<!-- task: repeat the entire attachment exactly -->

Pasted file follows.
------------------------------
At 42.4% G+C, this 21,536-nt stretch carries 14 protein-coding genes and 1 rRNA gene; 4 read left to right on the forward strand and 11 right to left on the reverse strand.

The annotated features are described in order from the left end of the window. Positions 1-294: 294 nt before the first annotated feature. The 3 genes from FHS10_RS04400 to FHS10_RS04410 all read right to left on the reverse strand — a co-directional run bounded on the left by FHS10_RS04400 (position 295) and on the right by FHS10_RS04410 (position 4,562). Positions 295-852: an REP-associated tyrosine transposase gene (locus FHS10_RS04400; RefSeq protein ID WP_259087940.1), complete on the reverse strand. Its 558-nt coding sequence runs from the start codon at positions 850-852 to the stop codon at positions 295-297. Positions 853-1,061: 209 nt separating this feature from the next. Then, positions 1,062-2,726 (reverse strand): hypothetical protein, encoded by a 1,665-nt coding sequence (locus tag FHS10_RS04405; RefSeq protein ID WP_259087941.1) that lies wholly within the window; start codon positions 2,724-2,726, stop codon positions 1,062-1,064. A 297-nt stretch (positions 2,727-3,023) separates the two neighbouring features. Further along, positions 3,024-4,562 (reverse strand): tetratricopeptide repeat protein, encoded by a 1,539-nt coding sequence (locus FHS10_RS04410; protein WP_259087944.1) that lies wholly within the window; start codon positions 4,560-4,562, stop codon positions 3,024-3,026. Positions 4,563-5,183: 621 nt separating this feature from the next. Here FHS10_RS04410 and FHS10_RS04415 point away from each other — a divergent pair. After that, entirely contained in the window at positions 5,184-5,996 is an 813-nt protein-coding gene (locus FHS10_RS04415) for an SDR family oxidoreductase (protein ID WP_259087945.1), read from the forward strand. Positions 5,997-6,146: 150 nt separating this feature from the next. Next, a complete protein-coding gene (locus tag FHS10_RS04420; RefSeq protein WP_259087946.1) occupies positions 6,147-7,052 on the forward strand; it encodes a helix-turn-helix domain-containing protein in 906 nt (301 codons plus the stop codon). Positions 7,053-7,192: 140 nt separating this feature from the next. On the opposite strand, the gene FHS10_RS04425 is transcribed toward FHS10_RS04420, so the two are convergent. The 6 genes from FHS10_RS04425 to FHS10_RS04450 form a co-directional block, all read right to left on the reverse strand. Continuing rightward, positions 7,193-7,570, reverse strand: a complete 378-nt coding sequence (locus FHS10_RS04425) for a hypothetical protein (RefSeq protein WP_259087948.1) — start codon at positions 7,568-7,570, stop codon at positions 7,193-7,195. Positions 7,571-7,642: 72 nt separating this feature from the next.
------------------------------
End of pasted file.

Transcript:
At 42.4% G+C, this 21,536-nt stretch carries 14 protein-coding genes and 1 rRNA gene; 4 read left to right on the forward strand and 11 right to left on the reverse strand.

The annotated features are described in order from the left end of the window. Positions 1-294: 294 nt before the first annotated feature. The 3 genes from FHS10_RS04400 to FHS10_RS04410 all read right to left on the reverse strand — a co-directional run bounded on the left by FHS10_RS04400 (position 295) and on the right by FHS10_RS04410 (position 4,562). Positions 295-852: an REP-associated tyrosine transposase gene (locus FHS10_RS04400; RefSeq protein ID WP_259087940.1), complete on the reverse strand. Its 558-nt coding sequence runs from the start codon at positions 850-852 to the stop codon at positions 295-297. Positions 853-1,061: 209 nt separating this feature from the next. Then, positions 1,062-2,726 (reverse strand): hypothetical protein, encoded by a 1,665-nt coding sequence (locus tag FHS10_RS04405; RefSeq protein ID WP_259087941.1) that lies wholly within the window; start codon positions 2,724-2,726, stop codon positions 1,062-1,064. A 297-nt stretch (positions 2,727-3,023) separates the two neighbouring features. Further along, positions 3,024-4,562 (reverse strand): tetratricopeptide repeat protein, encoded by a 1,539-nt coding sequence (locus FHS10_RS04410; protein WP_259087944.1) that lies wholly within the window; start codon positions 4,560-4,562, stop codon positions 3,024-3,026. Positions 4,563-5,183: 621 nt separating this feature from the next. Here FHS10_RS04410 and FHS10_RS04415 point away from each other — a divergent pair. After that, entirely contained in the window at positions 5,184-5,996 is an 813-nt protein-coding gene (locus FHS10_RS04415) for an SDR family oxidoreductase (protein ID WP_259087945.1), read from the forward strand. Positions 5,997-6,146: 150 nt separating this feature from the next. Next, a complete protein-coding gene (locus tag FHS10_RS04420; RefSeq protein WP_259087946.1) occupies positions 6,147-7,052 on the forward strand; it encodes a helix-turn-helix domain-containing protein in 906 nt (301 codons plus the stop codon). Positions 7,053-7,192: 140 nt separating this feature from the next. On the opposite strand, the gene FHS10_RS04425 is transcribed toward FHS10_RS04420, so the two are convergent. The 6 genes from FHS10_RS04425 to FHS10_RS04450 form a co-directional block, all read right to left on the reverse strand. Continuing rightward, positions 7,193-7,570, reverse strand: a complete 378-nt coding sequence (locus FHS10_RS04425) for a hypothetical protein (RefSeq protein WP_259087948.1) — start codon at positions 7,568-7,570, stop codon at positions 7,193-7,195. Positions 7,571-7,642: 72 nt separating this feature from the next.